1. The TB incidence rate in Ukraine in 2016 was 67.6 per 100,000 persons – which, for perspective, is anywhere from ten to twenty times the rate in countries like the US, the UK or Canada (to say nothing of the absurdly high rates among First Nations and Inuit in Canada, but I digress).
  1. Fewer Ukrainians were diagnosed with TB in 2016 than in 2015 – a 4.3% decrease in the number of new diagnoses. Good.
  1. Ukraine has, alongside Russia, a spot on the World Health Organization’s (WHO) list of 20 countries with the highest estimated burdens of multidrug-resistant tuberculosis (MDR-TB). There’s more than 8,000 new cases of MDR-TB registered in Ukraine every year, and it’s increasing. That’s bad.
  1. Anyone can get TB in Ukraine, including children – especially if you don’t vaccinate them. OMFG BCG vaccine pls FFS.
  1. TB’s still a disease concentrated in at-risk groups in Ukraine. According to stats from Ukraine’s Public Health Center (thankfully renamed from the unwieldy “Ukrainian Center for Social Disease Control of the Ministry of Healthcare of Ukraine”), around 70% of new TB cases in 2014 were in so-called “socially vulnerable groups” like unemployed people of working age and drug/alcohol abusers. (NB. these are the most recent breakdowns they seem to have but I don’t see any reason why these would’ve changed at all over 2015/16).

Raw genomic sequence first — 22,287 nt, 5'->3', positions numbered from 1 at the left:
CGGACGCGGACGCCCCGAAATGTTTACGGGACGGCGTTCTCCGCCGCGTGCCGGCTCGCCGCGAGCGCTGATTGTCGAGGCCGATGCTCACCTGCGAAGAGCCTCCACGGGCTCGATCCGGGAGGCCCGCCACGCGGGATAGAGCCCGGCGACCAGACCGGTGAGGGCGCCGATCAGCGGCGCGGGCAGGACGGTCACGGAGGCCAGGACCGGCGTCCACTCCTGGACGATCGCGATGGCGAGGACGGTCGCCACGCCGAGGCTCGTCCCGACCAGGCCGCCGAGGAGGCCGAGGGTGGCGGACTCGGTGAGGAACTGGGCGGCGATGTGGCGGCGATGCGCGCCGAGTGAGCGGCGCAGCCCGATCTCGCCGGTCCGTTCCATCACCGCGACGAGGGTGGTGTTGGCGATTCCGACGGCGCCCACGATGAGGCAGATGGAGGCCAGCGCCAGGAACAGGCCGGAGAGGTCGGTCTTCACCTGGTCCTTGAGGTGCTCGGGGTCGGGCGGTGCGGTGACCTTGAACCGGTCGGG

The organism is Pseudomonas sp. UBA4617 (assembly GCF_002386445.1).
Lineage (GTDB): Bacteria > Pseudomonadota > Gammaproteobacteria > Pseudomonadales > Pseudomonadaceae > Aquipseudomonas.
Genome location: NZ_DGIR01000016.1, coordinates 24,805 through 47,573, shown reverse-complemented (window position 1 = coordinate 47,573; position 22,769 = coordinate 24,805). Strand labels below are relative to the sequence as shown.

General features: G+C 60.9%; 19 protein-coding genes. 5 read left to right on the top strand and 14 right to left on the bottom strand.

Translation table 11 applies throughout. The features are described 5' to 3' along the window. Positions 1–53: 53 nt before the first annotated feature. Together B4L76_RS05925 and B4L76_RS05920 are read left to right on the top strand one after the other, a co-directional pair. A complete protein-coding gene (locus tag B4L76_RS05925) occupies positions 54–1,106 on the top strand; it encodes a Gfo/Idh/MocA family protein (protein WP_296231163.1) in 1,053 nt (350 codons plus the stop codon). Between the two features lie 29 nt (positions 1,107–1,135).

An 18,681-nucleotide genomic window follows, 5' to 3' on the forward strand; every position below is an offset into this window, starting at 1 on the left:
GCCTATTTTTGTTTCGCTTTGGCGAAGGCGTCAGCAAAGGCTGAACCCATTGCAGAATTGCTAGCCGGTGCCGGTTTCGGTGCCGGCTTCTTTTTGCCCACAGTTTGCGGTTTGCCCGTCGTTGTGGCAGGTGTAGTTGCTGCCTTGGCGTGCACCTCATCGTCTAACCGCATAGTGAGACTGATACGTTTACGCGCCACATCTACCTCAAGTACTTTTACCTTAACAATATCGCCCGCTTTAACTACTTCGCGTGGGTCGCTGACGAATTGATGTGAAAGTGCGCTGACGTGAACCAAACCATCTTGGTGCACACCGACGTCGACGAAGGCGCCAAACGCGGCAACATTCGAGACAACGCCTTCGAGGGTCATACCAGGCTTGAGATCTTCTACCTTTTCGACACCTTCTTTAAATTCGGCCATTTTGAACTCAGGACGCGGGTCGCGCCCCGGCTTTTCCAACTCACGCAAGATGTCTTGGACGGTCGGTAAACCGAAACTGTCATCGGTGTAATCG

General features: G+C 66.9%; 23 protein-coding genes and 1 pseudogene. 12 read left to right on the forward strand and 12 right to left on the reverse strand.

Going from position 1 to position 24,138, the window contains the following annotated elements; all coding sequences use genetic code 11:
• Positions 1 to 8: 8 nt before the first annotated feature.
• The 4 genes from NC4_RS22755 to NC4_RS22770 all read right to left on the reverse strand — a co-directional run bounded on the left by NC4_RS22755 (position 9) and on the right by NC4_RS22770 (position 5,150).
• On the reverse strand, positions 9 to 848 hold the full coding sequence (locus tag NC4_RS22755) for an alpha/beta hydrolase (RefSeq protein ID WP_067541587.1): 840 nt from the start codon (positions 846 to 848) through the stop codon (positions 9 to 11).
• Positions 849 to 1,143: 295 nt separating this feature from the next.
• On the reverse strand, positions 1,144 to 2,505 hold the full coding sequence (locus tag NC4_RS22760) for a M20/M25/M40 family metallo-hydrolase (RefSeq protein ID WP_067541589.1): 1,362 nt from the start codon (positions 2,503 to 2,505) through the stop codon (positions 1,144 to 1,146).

1. One the major groups of people at risk of TB, particularly MDR-TB, are people with HIV/AIDS. As I wrote about earlier this week, more than half (52%) of deaths from AIDS-related causes in Ukraine last year were from TB – much higher than the one-third of deaths globally from TB in people with AIDS.